February 12 2021

5 Ways to Improve Engagement & Continuity in Online Learning

Ensuring learning adheres to the following 5 Ways to Improve Engagement & Continuity in Online Learning will be a big step towards increasing learner engagement, and research by the American Public University shows the level of learner satisfaction, perceived learning, and actual learning will also be increased. This is a win-win situation for learners and for their employers.

Prepare learners for the online learning experience

Some learners may be more used to learning in a classroom or meeting room may be participating in the online learning experience for the first time. To help learners get the most from their new environment, they should be given an introduction to online learning, to the learning platform they will be using, and their online course.

All learners should be required to go through the introduction to online learning the first time they register for the online course. It should be explained to them how online learning is different from the traditional classroom experience. Maybe even provide tips on time management, goal setting, and planning and prioritising learning.

Another great idea is to take learners on a guided video tour of the learning platform, pointing out the different features and functionality. This will help them find learning materials and their WIKI and also how to communicate with their tutor and fellow students, as well as how to search for help if required.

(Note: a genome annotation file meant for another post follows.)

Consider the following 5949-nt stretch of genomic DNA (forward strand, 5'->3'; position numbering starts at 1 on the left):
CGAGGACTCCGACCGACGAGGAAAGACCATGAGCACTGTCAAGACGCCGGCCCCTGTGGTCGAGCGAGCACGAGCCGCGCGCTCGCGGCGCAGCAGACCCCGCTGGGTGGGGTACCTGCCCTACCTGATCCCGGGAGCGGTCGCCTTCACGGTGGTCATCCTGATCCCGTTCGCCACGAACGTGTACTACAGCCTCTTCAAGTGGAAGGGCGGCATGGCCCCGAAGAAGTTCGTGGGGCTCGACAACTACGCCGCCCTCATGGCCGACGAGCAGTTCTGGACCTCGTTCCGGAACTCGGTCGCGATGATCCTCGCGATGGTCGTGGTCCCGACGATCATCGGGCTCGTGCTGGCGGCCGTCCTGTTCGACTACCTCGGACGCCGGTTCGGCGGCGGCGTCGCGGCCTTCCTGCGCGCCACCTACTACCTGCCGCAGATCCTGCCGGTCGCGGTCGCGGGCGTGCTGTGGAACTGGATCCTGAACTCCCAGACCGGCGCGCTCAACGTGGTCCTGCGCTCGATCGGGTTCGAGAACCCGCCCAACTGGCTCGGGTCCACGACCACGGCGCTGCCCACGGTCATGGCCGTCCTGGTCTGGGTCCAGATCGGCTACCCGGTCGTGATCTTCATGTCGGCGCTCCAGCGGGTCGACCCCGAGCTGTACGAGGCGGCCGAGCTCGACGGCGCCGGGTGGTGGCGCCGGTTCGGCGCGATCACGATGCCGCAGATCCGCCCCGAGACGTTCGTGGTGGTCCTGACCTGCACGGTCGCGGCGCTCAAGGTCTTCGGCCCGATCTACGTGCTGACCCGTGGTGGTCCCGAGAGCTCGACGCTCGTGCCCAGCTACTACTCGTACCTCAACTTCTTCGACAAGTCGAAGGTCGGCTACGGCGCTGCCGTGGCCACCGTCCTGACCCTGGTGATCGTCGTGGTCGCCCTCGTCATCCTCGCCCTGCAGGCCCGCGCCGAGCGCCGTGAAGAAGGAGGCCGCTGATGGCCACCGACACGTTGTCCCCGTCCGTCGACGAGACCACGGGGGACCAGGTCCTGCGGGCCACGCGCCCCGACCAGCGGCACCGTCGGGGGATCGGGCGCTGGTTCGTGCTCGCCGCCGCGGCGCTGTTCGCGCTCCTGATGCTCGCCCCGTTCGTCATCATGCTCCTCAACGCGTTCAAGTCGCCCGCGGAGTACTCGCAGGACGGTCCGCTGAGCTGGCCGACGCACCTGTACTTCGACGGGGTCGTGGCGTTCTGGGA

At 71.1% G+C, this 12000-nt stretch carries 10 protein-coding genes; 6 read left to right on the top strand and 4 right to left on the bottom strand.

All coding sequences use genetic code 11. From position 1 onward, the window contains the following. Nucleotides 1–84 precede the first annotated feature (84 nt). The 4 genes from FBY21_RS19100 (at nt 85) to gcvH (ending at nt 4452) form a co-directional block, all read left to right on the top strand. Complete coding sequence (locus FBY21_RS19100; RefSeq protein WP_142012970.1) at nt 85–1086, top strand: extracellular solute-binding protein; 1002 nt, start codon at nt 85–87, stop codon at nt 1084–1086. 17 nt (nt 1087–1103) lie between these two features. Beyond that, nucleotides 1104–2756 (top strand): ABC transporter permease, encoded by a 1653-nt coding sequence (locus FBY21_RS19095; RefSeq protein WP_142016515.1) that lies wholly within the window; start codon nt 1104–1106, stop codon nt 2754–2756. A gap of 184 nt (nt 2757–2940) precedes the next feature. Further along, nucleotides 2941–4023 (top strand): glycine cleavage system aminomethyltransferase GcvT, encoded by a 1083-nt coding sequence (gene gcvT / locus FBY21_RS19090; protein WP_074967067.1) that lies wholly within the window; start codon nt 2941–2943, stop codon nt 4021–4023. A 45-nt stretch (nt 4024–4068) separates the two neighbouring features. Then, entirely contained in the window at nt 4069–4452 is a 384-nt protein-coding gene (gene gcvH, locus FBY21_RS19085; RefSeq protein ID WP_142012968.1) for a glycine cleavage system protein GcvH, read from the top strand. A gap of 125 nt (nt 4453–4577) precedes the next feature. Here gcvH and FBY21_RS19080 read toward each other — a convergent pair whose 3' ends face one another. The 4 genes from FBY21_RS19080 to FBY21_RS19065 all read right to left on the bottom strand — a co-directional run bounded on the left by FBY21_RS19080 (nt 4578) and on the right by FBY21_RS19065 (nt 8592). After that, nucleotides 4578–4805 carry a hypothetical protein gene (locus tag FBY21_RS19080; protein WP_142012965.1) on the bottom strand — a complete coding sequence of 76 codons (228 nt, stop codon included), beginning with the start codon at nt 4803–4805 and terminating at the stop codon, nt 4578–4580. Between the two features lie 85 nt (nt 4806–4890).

Tutors should also provide an introduction for learners to watch before the course begins. In this video tutors should review course requirements and provide estimates for the amount of time learners should spend each week on coursework.

Describe learning outcomes

It is highly useful for learners to understand what each course will mean to them. What do we mean by this? Well, by telling the learner before they begin their course what exactly they will be able to do after they have finished the course. They helps ensure learners understand the “why” behind the course material.

Deliver bite-size learning in chunks

The chunk concept was created by the Harvard psychologist George A. Miller in 1956. Miller said that short-term memory could only hold 5-9 chunks of information. Experts have differing opinions on the exact number of chunks a person can remember, but the main concept is that people have limited capacity in their short-term memory.

Delivering learning content in chunks and giving learners the opportunity to recall and review information will help learners commit the information to their long-term memory. Keep learners engaged by delivering content in different formats: videos, audio, text, etc.

Test learners comprehension & get them to implement what they’ve learned

Comprehension checking questions are vital to ensure learners have understood the concept they’ve just learned. Taking this a step further, get learners to complete a form of challenge where they have to apply what they’ve learned. For example this could include answering tutor questions. Learners are encouraged to refer back to the content when forming their answers, which serves as another opportunity to revisit the material.

Provide regular feedback

Post class feedback helps learners feel a sense of progress. Traditional error focused methods of post class feedback can be damaging to learners confidence. Suggestions for improvements can be made but this is also an opportunity to provide encouragement to learners on the things they are doing well and reminders on new items learned.

We always welcome any feedback our readers may have, so please feel free to drop us an email at charles@connectwithlanguage.com or say hello in our live chat.

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